At its root, personal fulfillment means looking around at the various aspects of who you are and considering what fulfillment looks like to you for each. For example, what does a:
- Meaningful career look like?
- Fulfilling relationship with your partner look like?
- Home that you love look like?
- Body that gives you confidence look like?
And from that understanding, it’s a matter of bringing those ideals to fruition. This is literally the basis of my goal success course.
You only look selfish to the person not getting their way
It’s not about impressing others or showing off. Those things are pointless. Instead, personal fulfillment is about recognizing what gives you meaning and then tailoring your life in that direction.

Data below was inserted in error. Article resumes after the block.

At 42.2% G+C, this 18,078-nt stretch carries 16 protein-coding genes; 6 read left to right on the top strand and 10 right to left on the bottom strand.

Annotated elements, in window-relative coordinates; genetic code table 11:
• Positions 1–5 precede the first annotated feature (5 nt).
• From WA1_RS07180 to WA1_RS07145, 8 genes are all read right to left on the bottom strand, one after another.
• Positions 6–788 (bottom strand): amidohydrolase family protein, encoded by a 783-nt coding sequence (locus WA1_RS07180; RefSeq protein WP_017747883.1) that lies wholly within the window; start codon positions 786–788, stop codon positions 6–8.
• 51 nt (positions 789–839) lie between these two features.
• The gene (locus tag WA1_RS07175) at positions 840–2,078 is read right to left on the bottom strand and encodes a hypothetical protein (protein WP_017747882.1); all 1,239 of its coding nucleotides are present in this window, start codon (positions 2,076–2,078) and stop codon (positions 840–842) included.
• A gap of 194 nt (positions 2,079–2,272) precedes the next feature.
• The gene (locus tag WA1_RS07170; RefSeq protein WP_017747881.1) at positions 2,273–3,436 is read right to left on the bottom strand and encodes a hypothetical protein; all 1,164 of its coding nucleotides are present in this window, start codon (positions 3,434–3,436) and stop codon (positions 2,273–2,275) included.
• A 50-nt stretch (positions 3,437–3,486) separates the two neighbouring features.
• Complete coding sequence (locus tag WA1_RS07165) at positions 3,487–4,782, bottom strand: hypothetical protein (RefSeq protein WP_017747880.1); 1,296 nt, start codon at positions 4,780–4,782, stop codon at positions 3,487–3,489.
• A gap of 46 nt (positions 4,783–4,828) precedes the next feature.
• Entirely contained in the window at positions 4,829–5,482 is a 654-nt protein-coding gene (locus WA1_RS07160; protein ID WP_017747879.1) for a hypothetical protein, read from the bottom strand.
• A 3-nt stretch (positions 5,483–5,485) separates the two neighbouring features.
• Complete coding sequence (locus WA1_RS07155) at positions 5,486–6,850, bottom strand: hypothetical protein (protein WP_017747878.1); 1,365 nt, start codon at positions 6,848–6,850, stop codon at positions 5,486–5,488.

To the outsider or close-minded, it may seem selfish. But is it? Removing someone venomous from your life only looks selfish to the person you’re removing.
To everyone else, they are surprised you didn’t do it sooner.
Refusing to eat freshly made cookies that someone brought into the office may seem selfish to the person who baked them, but to you, you know that one cookie will lead to 30 and that 30 won’t help you attain your desired health.
You only look selfish to the person who, selfishly, isn’t getting what they want from you.
Are you selfish? Does it even matter?
When you choose yourself over others, yes, you are being “selfish.” But that’s not always a bad thing. Particularly in the pursuit of personal fulfillment.